Residents weigh in on technology in Tempe

In its push to become more technologically savvy, Tempe is asking residents how they want the city to get plugged in.

The city’s Technology, Economic and Community Development Council held a forum Wednesday night for residents to submit their ideas.

Mayor Hugh Hallman opened the forum by emphasizing Tempe’s commitment to improving technology.

“We appreciate any ideas that will help us better communicate with residents, businesses and future partners,” Hallman said.

State Press Television

Committee member Corey Woods prompted those in attendance Wednesday night to write down suggestions that he then organized into specific topics and read aloud.

Among the ideas were comprehensive event calendars on the Web site, a more convenient city employee directory and implementing iPhone applications for photographing and reporting graffiti.

The council held a similar forum for the first time last year that gathered a wide array of ideas.

Council chair Onnie Shekerjian outlined some of the technological improvements the city has made since last year’s meeting, including creating social media accounts and making Web site improvements.

Suggestions from the community have resulted in more school and parks information on the city Web site as well as a Spanish language translation function, she said.

Some ideas are currently in the works or shelved for budget reasons. Shekerjian said the council is working with The Arizona Republic to create a program for real-time updates on crime, road closures and special events.

Last year many residents asked for a revamp of the “WAZ Tempe” Wi-Fi network. Shekerjian said the improvement was not feasible at the time, but the city is submitting an application for the Google Fiber program, which would provide a massive bandwidth boost for the city.

Fred von Graf, founder of SocialMediaAZ, an event that helps businesses use social media, gave examples of local businesses that had benefitted greatly from the use and said the city could do the same.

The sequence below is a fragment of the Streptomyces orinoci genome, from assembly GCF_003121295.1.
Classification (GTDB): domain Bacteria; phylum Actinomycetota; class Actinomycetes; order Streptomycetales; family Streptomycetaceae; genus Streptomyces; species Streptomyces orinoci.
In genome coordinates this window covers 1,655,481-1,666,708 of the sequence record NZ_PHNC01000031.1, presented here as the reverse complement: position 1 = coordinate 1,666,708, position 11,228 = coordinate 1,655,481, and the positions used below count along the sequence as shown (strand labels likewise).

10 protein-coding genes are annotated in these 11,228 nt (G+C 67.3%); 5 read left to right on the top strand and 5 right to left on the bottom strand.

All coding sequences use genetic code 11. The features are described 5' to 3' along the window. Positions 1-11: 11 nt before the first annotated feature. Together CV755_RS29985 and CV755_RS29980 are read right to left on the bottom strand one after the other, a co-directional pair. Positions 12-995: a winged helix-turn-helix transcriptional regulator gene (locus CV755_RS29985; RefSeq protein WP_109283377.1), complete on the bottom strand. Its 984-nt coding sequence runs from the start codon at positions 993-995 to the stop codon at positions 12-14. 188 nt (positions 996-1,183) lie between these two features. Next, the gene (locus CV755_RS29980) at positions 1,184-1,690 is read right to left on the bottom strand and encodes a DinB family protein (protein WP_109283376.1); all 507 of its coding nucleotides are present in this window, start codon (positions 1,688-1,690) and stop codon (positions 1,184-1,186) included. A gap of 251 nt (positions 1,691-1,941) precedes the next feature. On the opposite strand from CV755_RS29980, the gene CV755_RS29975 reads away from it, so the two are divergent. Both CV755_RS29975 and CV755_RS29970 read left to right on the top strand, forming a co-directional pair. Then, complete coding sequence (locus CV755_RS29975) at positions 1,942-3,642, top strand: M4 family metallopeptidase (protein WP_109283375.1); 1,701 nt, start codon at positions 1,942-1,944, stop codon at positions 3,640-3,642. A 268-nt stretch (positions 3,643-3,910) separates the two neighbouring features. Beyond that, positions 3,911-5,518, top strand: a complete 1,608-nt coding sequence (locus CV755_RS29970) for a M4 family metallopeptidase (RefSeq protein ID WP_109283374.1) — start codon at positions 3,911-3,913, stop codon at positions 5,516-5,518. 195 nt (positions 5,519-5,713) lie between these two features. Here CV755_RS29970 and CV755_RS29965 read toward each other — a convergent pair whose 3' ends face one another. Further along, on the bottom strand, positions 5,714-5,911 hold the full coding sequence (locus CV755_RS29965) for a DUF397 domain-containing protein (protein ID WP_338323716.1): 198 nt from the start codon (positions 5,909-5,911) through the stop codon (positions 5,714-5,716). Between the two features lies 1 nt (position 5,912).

“Social media offers many opportunities from a business perspective,” he said.

The city of Tempe maintains a Twitter account and an online comment forum that encourages residents to have an open discourse with leaders and offer their suggestions, Shekerjian said

“I can’t think of many cities that are as transparent as Tempe,” she said.

Tempe’s Community Relations Manager Shelley Hearn said that in the first meeting, held last year, residents had many questions and suggestions about Tempe’s technology.

“It ran the gamut from people who wanted to sign up for parks and recreation programs online to people who said they couldn’t read the city Web site on their PDAs,” she said.

Shekerjian said the council organized all of last year’s suggestions into ones that could be immediately addressed, others that could be worked on over time, and others that the city didn’t have the resources for and would be best addressed by the private sector.

Shekerjian said she is not a technology expert but that the city can reach out to people with expertise and good ideas.

“We have great resources within our community,” she said.

Reach the reporter at

Get the best of State Press delivered straight to your inbox.



This website uses cookies to make your expierence better and easier. By using this website you consent to our use of cookies. For more information, please see our Cookie Policy.